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# Aaron Varrow

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1.Im one of the oldest in my year 2.I went to Kelvedon ST Marys Academy 3.I like maths

# Probability

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probability is likely hood between 0 and 1 e.g the probabilityof it raining tomorrow is 0.5/0.5

# Trapezoid

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In Euclidean geometry, a convex quadrilateral with at least one pair of parallel sides is referred to as a trapezoid in American English and as a trapezium in English outside North America. The parallel sides are called the bases of the trapezoid and the other two sides are called the legs or the lateral sides (if they are not parallel; otherwise there are two pairs of bases). A scalene trapezoid is a trapezoid with no sides of equal measure, in contrast to the special cases below. A trapezoid with vertices ABCD is denoted Trapezoid small icon.png ABCD. There is some disagreement whether parallelograms, which have two pairs of parallel sides, should be counted as trapezoids. Some define a trapezoid as a quadrilateral having exactly one pair of parallel sides (the exclusive definition), thereby excluding parallelograms. Others define a trapezoid as a quadrilateral with at least one pair of parallel sides (the inclusive definition), making the parallelogram a special type of trapezoid. The latter definition is consistent with its uses in higher mathematics such as calculus. The former definition would make such concepts as the trapezoidal approximation to a definite integral ill-defined. This article uses the inclusive definition and considers parallelograms as special cases of a trapezoid. This is also advocated in the taxonomy of quadrilaterals.

## Photos # Substatution

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In mathematics, a change of variables is a basic technique used to simplify problems in which the original variables are replaced with other variables derived from the originals; the new and old variables being related in some specified way. The intent is that when expressed in new variables, the problem may become simpler, or equivalent to a better understood problem. A very simple example of a useful variable change can be seen in the problem of finding the roots of the sixth order polynomial: x^6 - 9 x^3 + 8 = 0. \, Sixth order polynomial equations are generally impossible to solve in terms of elementary functions. This particular equation, however, may be simplified by defining a new variable x3 = u. Substituting this into the polynomial: u^2 - 9 u + 8 = 0 \, which is just a quadratic equation with solutions: u = 1 \quad \text{and} \quad u = 8. The solution in terms of the original variable is obtained by replacing the original variable: x^3 = 1 \quad \text{and} \quad x^3 = 8 \quad \Rightarrow \qquad x = (1)^{1/3} = 1 \quad \text{and} \quad x = (8)^{1/3} = 2.\,

# Y = Mx + C and Graph

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y = mx + c We have seen graphs in the form y = mx + c before. When a graph is written in the form y = mx + c, m represents the gradient and c represents the y intercept. Take the example of the cost of a taxi ride at £1 + £3 per mile. In this case the gradient is the cost per mile and the intercept the £1 standing charge. This can be written as y = 3x + 1 This line has a gradient of 3 and a y intercept of 1.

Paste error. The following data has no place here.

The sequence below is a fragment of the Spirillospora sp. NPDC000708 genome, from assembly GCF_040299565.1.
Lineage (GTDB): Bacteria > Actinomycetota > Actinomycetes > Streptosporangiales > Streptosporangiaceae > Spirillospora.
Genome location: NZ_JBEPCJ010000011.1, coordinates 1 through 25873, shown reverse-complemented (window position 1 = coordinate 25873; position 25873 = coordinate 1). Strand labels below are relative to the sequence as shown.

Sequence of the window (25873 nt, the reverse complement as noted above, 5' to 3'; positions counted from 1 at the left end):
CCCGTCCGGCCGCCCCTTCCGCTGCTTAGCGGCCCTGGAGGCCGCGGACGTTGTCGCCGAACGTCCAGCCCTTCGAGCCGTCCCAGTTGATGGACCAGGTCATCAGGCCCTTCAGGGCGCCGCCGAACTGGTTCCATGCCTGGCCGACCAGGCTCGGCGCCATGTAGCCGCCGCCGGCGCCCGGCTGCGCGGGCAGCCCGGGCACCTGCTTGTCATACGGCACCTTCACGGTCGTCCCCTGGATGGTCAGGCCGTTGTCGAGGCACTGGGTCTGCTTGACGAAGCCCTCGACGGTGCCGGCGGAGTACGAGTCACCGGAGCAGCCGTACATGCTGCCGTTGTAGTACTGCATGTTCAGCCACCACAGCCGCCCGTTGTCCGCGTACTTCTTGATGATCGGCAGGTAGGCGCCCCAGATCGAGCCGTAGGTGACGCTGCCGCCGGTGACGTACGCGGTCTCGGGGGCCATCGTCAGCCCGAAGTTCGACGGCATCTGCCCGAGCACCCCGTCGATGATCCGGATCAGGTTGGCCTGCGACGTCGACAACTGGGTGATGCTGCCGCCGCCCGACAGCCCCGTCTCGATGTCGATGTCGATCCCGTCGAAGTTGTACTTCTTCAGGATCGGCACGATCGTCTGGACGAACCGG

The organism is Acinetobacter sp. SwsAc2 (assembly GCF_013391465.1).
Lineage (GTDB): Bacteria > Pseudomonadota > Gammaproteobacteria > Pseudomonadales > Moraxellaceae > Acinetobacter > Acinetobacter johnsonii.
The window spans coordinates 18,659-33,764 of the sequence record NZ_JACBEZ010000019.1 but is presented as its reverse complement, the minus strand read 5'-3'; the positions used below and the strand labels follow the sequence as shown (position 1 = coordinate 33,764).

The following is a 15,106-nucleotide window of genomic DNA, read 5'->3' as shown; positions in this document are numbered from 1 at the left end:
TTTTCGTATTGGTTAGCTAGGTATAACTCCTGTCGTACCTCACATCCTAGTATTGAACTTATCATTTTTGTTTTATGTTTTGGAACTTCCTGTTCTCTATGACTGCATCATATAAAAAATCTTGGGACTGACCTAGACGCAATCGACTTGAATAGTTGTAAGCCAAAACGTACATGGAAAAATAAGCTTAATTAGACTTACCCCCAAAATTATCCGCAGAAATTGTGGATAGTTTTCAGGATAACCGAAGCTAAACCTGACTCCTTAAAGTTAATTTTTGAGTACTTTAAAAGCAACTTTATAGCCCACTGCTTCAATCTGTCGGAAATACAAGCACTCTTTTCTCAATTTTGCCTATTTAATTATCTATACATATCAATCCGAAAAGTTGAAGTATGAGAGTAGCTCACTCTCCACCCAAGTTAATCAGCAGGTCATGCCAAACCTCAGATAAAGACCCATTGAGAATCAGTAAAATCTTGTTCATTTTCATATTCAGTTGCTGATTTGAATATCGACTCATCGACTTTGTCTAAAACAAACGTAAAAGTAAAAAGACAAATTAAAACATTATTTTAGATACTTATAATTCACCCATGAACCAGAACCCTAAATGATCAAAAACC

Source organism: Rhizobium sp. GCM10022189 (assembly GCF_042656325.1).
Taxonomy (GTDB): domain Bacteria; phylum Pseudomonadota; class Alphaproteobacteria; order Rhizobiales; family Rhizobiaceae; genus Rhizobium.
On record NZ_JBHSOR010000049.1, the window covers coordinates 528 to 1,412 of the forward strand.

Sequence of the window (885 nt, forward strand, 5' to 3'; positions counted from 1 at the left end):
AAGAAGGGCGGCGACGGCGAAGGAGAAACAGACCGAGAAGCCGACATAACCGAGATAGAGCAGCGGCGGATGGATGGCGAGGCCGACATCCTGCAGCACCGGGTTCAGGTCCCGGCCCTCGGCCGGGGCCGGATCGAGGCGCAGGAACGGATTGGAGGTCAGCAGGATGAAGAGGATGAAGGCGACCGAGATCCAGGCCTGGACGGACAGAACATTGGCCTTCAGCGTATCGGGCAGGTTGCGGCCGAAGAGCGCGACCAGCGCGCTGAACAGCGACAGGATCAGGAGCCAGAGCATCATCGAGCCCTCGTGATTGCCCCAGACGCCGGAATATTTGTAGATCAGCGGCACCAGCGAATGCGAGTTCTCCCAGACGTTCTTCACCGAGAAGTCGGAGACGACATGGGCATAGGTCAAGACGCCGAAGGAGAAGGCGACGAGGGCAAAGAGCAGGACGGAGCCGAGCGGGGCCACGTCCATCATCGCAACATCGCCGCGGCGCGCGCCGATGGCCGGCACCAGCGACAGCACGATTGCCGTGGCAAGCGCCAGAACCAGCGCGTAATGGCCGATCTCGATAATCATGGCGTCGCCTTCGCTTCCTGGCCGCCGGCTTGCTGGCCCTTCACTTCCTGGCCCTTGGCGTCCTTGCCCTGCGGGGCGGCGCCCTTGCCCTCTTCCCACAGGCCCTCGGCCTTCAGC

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### y = mx + c

this here is a y=mx+c graph # Scatter Graph

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### scatter graph

A class took two tests. Test A was given early in the course and test B towards the end. The comparative results of these tests are given in the scatter graph below. Scatter graph 1 Each symbol on the graph shows the scores achieved in both tests by each of the pupils. So, for example, pupil A scored 60% on test A but only 20% on test B. Pupil C achieved the top mark in test A. Pupil P achieved the top mark in test B. Pupil marked D came second in both tests.

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### scatter graph # Parellel Lines

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parallel lines are lines in a plane which do not meet. The assumed existence and properties of parallel lines are the basis of Euclid's parallel postulate. Two lines in a plane that do not intersect or touch at any point are said to be parallel. By extension, a line and a plane, or two planes, in three-dimensional Euclidean space that do not share a point are said to be parallel.

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### parallel lines # Transformations

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### mathematical enlargement

To enlarge the triangle with a scale factor of 2 and centre of enlargement 0, Points A1, B1 and C1 are connected to form an enlarged triangle ### rotation

If you put a piece of paper on a table and place your pen in the middle of it, you can rotate the paper whilst keeping the pen in a fixed position. In doing this you are rotating the paper about its centre. 270 degree rotation, a three quarter turn ### reflection

If you look in a mirror, you see your own image. You (the object) and your image appear to be the same distance from the mirror. An object and its image are always the same perpendicular distance from the mirror line. (Perpendicular means 'at right-angles to'.) Look at the following examples: # Solving Equations

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5x + 8 = 108 x = 20 108-8 = 100 100÷ 5 = 20

# Fractions

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Fraction can be converted to 2 othe things, such as decimal places and percentages. a ½ = 50% and in decimals it = 0.5